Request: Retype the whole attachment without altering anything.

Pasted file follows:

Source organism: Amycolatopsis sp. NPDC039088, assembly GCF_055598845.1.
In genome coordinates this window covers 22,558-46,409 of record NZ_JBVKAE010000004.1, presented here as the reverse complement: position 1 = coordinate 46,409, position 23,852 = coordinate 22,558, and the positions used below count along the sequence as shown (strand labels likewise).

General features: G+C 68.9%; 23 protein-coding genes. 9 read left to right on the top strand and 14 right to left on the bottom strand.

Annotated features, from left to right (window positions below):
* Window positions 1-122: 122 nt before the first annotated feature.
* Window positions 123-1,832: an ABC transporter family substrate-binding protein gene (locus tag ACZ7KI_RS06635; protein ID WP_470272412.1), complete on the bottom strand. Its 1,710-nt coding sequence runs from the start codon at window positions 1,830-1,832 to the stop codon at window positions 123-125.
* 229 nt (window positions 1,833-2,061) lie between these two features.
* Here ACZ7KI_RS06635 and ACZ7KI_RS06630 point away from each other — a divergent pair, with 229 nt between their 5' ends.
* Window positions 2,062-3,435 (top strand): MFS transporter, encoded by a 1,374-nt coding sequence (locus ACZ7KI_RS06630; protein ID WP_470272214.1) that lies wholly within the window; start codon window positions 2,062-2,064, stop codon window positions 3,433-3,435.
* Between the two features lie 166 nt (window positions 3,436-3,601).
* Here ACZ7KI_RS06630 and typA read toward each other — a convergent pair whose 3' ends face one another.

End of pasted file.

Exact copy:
Source organism: Amycolatopsis sp. NPDC039088, assembly GCF_055598845.1.
In genome coordinates this window covers 22,558-46,409 of record NZ_JBVKAE010000004.1, presented here as the reverse complement: position 1 = coordinate 46,409, position 23,852 = coordinate 22,558, and the positions used below count along the sequence as shown (strand labels likewise).

General features: G+C 68.9%; 23 protein-coding genes. 9 read left to right on the top strand and 14 right to left on the bottom strand.

Annotated features, from left to right (window positions below):
* Window positions 1-122: 122 nt before the first annotated feature.
* Window positions 123-1,832: an ABC transporter family substrate-binding protein gene (locus tag ACZ7KI_RS06635; protein ID WP_470272412.1), complete on the bottom strand. Its 1,710-nt coding sequence runs from the start codon at window positions 1,830-1,832 to the stop codon at window positions 123-125.
* 229 nt (window positions 1,833-2,061) lie between these two features.
* Here ACZ7KI_RS06635 and ACZ7KI_RS06630 point away from each other — a divergent pair, with 229 nt between their 5' ends.
* Window positions 2,062-3,435 (top strand): MFS transporter, encoded by a 1,374-nt coding sequence (locus ACZ7KI_RS06630; protein ID WP_470272214.1) that lies wholly within the window; start codon window positions 2,062-2,064, stop codon window positions 3,433-3,435.
* Between the two features lie 166 nt (window positions 3,436-3,601).
* Here ACZ7KI_RS06630 and typA read toward each other — a convergent pair whose 3' ends face one another.